Moonlight reflects off the front of my bed.
Could it actually be the frost on the ground?
I look up to view the bright moon,
And look down to reminisce about my hometown.[9]

The vivid nostalgic recollection of his experiences from his early days in China to his retirement in Australia is the author’s way of reminiscing about his “hometown,” i.e., his life that’s past, that made his present, and that will indelibly shape his future. There is always a melancholic tone to nostalgia, thus the pain indissolubly associated with the ‘return home.’ There is pain and sorrow associated with nostalgia precisely because of the impossibility of the return. It is not possible to return to the past. The yearning to return (metaphorically, of course), while at that same instant being cognizant of reality that one cannot violate the cosmic law that dictates the non-returnability to the past, makes us experience our recollection of the past with a nostalgic, that is, melancholic, sentiment.

This is something akin to the sentiment associated with the account that the lover loves the beloved so much that it hurts, which is stimulated by the lover’s nostalgic reminiscence about the beloved. Such kinds of sentiments dot the great romantic poems of Rumi, Omar Khayyam, and Islamic ghazals. Similarly, nostalgia is somewhat analogous to such experiences. Even though it is not possible to return to the past, this does not stop us from reminiscing about it—precisely because our very act of ruminating about the past (spiritually, at least) becomes a sacred act. In other words, nostalgia becomes a sacred act in which our rumination about the past becomes, according to Mircea Eliade, a sacred act in the context outside of history and outside of the linear notion of time.[10] It is a never-ending repetition of a sacred act (i.e., return to the past) in the eternally recurring realm, that is, the “Eternal Return.”[11] This stands in contrast to ordinary and forgettable human experience, experiences such as what we ate yesterday for dinner and so forth, that exists in the context of history and in the linear notion of time.[12]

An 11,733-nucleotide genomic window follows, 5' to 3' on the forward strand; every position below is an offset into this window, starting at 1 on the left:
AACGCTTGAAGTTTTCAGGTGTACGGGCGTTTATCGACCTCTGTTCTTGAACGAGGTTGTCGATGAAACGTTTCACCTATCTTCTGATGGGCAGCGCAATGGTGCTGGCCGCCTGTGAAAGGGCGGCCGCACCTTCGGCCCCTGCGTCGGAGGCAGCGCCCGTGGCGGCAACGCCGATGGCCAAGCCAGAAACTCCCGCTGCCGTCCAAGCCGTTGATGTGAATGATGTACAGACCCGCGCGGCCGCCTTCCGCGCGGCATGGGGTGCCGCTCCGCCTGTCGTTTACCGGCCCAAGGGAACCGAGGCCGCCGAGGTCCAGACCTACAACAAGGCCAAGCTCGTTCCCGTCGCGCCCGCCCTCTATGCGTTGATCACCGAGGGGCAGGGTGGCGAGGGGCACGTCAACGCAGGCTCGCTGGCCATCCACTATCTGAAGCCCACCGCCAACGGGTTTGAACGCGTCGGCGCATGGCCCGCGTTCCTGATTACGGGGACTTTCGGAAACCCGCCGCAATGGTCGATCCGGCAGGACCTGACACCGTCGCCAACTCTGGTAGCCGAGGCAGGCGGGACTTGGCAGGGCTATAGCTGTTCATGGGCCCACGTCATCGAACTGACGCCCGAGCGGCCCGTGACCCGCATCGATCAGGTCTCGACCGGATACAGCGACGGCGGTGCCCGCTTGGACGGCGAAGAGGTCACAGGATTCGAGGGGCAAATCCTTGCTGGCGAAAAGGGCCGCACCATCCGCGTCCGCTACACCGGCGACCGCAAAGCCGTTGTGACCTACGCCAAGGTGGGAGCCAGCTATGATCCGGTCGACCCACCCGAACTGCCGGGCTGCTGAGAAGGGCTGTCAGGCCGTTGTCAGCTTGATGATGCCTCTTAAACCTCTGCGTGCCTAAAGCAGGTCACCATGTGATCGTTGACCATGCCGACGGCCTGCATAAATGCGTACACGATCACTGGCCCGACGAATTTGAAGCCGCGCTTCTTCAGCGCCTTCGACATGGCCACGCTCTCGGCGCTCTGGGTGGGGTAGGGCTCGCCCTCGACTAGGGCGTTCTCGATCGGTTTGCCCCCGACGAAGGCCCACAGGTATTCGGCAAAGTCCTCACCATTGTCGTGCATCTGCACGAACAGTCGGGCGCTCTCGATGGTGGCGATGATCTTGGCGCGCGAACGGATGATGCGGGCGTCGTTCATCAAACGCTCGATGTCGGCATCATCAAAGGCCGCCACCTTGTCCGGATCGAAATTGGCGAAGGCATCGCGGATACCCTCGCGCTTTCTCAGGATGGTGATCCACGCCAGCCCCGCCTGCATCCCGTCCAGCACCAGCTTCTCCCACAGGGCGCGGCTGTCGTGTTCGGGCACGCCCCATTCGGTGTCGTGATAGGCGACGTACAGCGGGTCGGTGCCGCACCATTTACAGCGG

Likewise, the author’s recurring return to his sacred past entails only those events and experiences—especially his early days in Fujian and Malaya, his university days in Nanyang, his early career in Australia and Hong Kong, and his involvement in various community associations—that continue to draw him to a realm of eternal recurrence that is but a never-ending repetition of a sacred act, just as a lover misses the beloved. Even though his memories and experiences are written down, the author will no doubt continue to return to the past (in an eternal return) with nostalgia.

Perhaps, in the final analysis, it is the author’s way of suggesting that though a return to the past is not possible, we must nevertheless take cognizance of the importance of such nostalgic remembrance to enrich our understanding of what it is to be truly human. It is a book worth one’s time and effort to read, not because it has something novel to tell, but rather because it makes us appreciate and not take for granted the varied experiences that make us who we are.

Note on the Author